As the program to the musical states, “Everything is Okay” is a generation’s harmonized laugh- ‘til-we-cry plea to sit in the discomfort of the big questions, rise above them, and keep fucking going.” “They’ve gown-up with violence, racial divide, globalization, the Right, The Left, the conflicting worlds of fascistic religiosity, and a bankrupt system of morality, gender fluidity, queer revolution, rampant teenage suicide, technology that prohibits space and time and permission for self-reflection.”
As was the case with “Rent,” the script is generation-specific and now easily misunderstood by those who are not actively living the lives of that specific group. The show probably won’t be appreciated by “older” generations, who might ask, “What’s with all these self-centered characters, self-indulgent songs, and morbidity?”
At intermission I turned to a twenty-something young lady sitting next to me and asked, “How are you reacting to the production.” She indicated that it represented a lot of what she and her friends were feeling and the ways they coped with the world around them. She referenced the misbelief in killings of Jews in Pittsburgh and the words used by the President in basically condoning what went on in the 1917 Charlottesville, Virginia White Supremacist Rally. She said many of her friends are disheartened and full of angst.
Yes, that’s the disjointed message of ““Everything is Okay (and other helpful lies).”
Yes, the musical is disjointed, not a clear storyline like we are used to in musical comedies and dramas. The songs don’t hook together clearly. The script has no clear beginning, middle and end. The motivations between songs aren’t developed. We have no clear identification of who is who as the characters often blend into each other. The musical sounds are often discordant, out of balance. The music jumps from style-to-style…rock, country, ballads squish together.
All of those “complaints” are what makes the show so millennial! This is not intended to be “The Sound of Music” or “Hamilton.” It is the story of a specific -generation in angst.
Even the titles of songs carry that up-tight, lost feeling: “No One I Love is Gonna Die Today,” “Eulogy Song,” “Hey I’m Sorta Into You,” “Alone,” “Learned a Little,” “Shitty Sad Luau Song,” “Masturbation Song,” “Shame,” ‘Slut Song,” “Falling Apart,” and “Smile Song.” The lyrics contain bad jokes, sexual allusions, swearing, statements of frustration, morbid ideas and escapist ideas.
The cast (Melissa Crum, Madelyn Hayes, Caitlin Lewins, Joshua McElroy, Matt O’Shea and Jerry Tucker) are young and filled with determination. They have good voices. They execute the shallow choreography with gritty determination. They interact with each other as friends, rather than performers, allowing the audience to be part of their “in-jokes” and stories.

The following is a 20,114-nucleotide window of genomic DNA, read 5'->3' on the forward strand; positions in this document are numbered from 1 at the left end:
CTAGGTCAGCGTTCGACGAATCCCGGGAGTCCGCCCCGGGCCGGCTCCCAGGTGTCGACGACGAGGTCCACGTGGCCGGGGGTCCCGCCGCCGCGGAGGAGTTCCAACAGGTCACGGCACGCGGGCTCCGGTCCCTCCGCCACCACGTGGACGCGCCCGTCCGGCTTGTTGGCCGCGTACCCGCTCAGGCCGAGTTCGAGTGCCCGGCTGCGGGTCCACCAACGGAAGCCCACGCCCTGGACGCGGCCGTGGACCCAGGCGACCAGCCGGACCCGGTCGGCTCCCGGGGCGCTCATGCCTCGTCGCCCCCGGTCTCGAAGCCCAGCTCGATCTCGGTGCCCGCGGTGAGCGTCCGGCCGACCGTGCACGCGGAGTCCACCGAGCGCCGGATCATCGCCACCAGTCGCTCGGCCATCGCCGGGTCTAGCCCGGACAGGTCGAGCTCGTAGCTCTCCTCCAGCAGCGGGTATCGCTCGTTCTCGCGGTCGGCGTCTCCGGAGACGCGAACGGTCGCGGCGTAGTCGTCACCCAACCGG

Capsule judgement: “Everything is Okay (and other helpful lies)” is not a show for everyone. It, in fact, could be an uncomfortable sit for some. For Millennials, and those willing to open themselves to seeing a “new” style musical, based on a specific generation’s angst, it provides an interesting experience.
Coming up at CPT: “Outside The Mirror,” the 2018 CPT/Y-Haven Theatre Project. November 8-11.
For tickets to any CPT show call 216-631-2727 or go on line to http://www.cptonline.org/.
John Steinbeck is one of America’s great authors. His realistic and imaginative writings, which contain a strong social perception, are dramatic and humorous, look at the downtrodden, and generally have everyman protagonists.
Many of his 27 books, including “Cannery Row,” “Of Mice and Men,” and” The Grapes of Wrath,” which has sold more than 14 million copies, are considered literary epics.
His “East of Eden,” has been adapted for the stage and is now being performed at Ensemble Theatre.
“East of Eden” harkens broadly back to the Biblical Cain and Able story. In this case, it’s the tale of twin boys, born to Adam and Cathy Trask. Shortly after the boys were birthed, Cathy, a former prostitute, abandons the family and returns to her old trade. The twins are told their mother died and are brought up by the solitary and silent Adam and his Chinese houseman.
Adam and his family move to the city, from their farm. It’s the tumultuous time leading up to World War I, a period of speculation and adjustment.
Adam, in an impetuous act, attempts to develop a method of refrigerating California produce to ship to the east coast where fresh lettuce, for example, is not available during winter months. The experiment fails and he loses much of his money.